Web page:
Issue 27 was published on 3rd July 1968. French singer Mireille Mathieu was on the front cover. Inside was an exclusive interview with Julie Driscoll and a huge colour poster of The Bee Gees.

Issue 27 featured a spread detailing the five-year “reign” of The Beatles.


Issue 38, the penultimate issue, was published on 3rd June 1969 and had The Beatles on the cover. Inside they were mentioned in small pieces as well as the news and readers’ drawings.


The record company of the Beatles Apple founded its subsidiary under the name “Zapple“, which will issue only LP records. For now, it is known that the new company will release three records: “Unfinished Music No 2” by John Lennon and Yoko Ono, “Electronic Sounds” by George Harrison and “Listening To Richard Brautigan”. Apparently, John Lennon will no longer be able to go to America, because the American embassy cancelled his visa. This was done because of the drug affair in which Lennon was involved.


The supergroup consisting of Eric Clapton, Stevie Winwood and Ginger Baker has a new member. It’s bass guitarist Ric Grech, former member of the group “Family”. He also plays the electric violin. The group has decided that their new name is “Blind Faith” and they already have a contracted tour of America, which starts on 11th July. For now, they spend a large part of their time in the studio and already have 14 hours of recorded material. It is believed that their first album will be released on 22nd June.


Jimi Hendrix has joined the ranks of pop stars who were arrested for drug possession. During a recent visit to Canada, at the airport in Toronto, Jimi was arrested for possession of heroin. After a short time, he was released to continue touring, but with bail of 10,000 dollars. After the end of the tour, Jimi will have to attend a court hearing scheduled for 19th June.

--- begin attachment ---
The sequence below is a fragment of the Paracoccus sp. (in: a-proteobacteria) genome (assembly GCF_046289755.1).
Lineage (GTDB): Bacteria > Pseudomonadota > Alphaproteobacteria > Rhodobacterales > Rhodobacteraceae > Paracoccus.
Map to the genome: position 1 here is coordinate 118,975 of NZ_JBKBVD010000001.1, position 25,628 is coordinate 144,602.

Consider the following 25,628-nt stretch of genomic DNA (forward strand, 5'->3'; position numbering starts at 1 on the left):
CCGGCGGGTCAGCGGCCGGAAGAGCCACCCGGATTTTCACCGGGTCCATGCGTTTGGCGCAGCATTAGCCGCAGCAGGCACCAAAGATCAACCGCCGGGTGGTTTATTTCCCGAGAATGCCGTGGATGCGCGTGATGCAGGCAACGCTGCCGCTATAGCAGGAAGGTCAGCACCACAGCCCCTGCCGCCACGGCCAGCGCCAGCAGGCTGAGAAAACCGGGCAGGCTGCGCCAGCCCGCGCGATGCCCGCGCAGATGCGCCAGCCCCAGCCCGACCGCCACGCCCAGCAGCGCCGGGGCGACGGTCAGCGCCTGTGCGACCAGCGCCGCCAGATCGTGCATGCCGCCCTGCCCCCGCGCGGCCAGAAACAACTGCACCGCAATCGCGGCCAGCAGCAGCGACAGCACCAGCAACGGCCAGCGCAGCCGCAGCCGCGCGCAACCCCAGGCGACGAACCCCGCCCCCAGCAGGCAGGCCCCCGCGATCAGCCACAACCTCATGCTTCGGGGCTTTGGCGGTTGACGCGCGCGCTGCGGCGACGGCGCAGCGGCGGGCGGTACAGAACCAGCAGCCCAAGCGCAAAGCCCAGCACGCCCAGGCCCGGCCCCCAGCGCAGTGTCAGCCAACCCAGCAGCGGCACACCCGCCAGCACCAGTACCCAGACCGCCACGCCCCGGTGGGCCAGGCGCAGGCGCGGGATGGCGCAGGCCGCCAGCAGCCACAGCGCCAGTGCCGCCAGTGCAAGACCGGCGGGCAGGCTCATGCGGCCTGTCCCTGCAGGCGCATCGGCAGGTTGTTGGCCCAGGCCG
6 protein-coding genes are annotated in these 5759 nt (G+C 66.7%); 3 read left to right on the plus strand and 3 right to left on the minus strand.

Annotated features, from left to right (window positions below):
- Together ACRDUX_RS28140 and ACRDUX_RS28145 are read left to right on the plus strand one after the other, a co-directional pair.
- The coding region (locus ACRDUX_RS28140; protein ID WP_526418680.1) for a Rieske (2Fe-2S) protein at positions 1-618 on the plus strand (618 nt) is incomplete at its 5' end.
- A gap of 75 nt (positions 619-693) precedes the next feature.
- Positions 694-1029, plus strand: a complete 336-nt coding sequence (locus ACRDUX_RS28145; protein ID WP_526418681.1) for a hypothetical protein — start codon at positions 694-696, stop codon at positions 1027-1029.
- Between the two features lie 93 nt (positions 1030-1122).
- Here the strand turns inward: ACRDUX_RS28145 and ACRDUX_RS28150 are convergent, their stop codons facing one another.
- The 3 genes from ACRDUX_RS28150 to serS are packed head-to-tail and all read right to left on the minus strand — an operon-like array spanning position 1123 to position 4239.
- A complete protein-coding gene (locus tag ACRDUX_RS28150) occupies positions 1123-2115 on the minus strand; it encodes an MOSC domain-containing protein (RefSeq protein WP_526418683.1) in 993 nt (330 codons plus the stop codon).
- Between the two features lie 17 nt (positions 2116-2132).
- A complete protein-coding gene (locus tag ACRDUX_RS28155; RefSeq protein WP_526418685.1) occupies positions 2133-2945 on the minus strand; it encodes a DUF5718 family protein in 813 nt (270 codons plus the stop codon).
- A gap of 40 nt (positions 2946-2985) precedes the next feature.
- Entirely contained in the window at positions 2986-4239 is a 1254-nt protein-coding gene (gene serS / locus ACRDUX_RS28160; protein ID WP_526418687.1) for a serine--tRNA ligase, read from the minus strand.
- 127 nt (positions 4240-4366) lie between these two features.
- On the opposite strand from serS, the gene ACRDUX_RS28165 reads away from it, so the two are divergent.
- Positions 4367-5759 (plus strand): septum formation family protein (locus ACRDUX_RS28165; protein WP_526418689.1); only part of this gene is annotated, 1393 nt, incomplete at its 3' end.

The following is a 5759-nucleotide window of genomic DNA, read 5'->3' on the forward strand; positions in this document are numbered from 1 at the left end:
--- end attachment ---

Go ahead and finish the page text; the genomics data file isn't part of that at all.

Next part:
For Đorđe Marjanović, it is “new” when he has a few moments of free time. After hard radio and TV recordings, between tours and commitments, Đorđe finds time to play with his daughters. “Popularity is nice, but the moments I spend with my girls cannot be compared to any other pleasures,” says the famous singer.

An advert for the Yugoslavian Beatles Fan Club founded by Veljko Despot – a branch of the official fan club.

“Have you already become one of the two thousand members of the Yugoslav branch of this unique fan club in the world? If you haven’t, hurry up! John, Paul, George and Ringo are calling you… Write to the address of the club (Zagreb, Gajeva 2a) and you will receive information that will delight you. Hurry, because — John, Paul, George and Ringo are calling you…”

This drawing of John Lennon, referring to the song from the White Album, was submitted by Ljubomir Janković of Belgrade to the readers’ caricatures’ section.


Issue 36 was published on 3rd April 1969. On the front cover were the London band Gun.


American manager Sid Bernstein, who organised The Beatles’ grandiose concerts at New York’s Shea Stadium in 1965 and 1966, travelled to London last week to try to lure the world’s best group back to the stage with a tempting offer. A representative of The Beatles’ record label Apple said about it: “The Beatles have no concert plans at the moment.” This rejected Bernstein’s tempting offer of four million dollars for four concerts in New York, Los Angeles, Chicago and Miami. In the meantime, The Beatles are recording material for an upcoming single and LP, and are also finishing filming for a television documentary. John Lennon and Yoko Ono’s Two Virgins entered the US LP chart last week, so John and Yoko are planning a new album that they will start recording next month. The Beatles received another gold record in America. This time for the album Yellow Submarine, the group’s fourteenth gold album in America.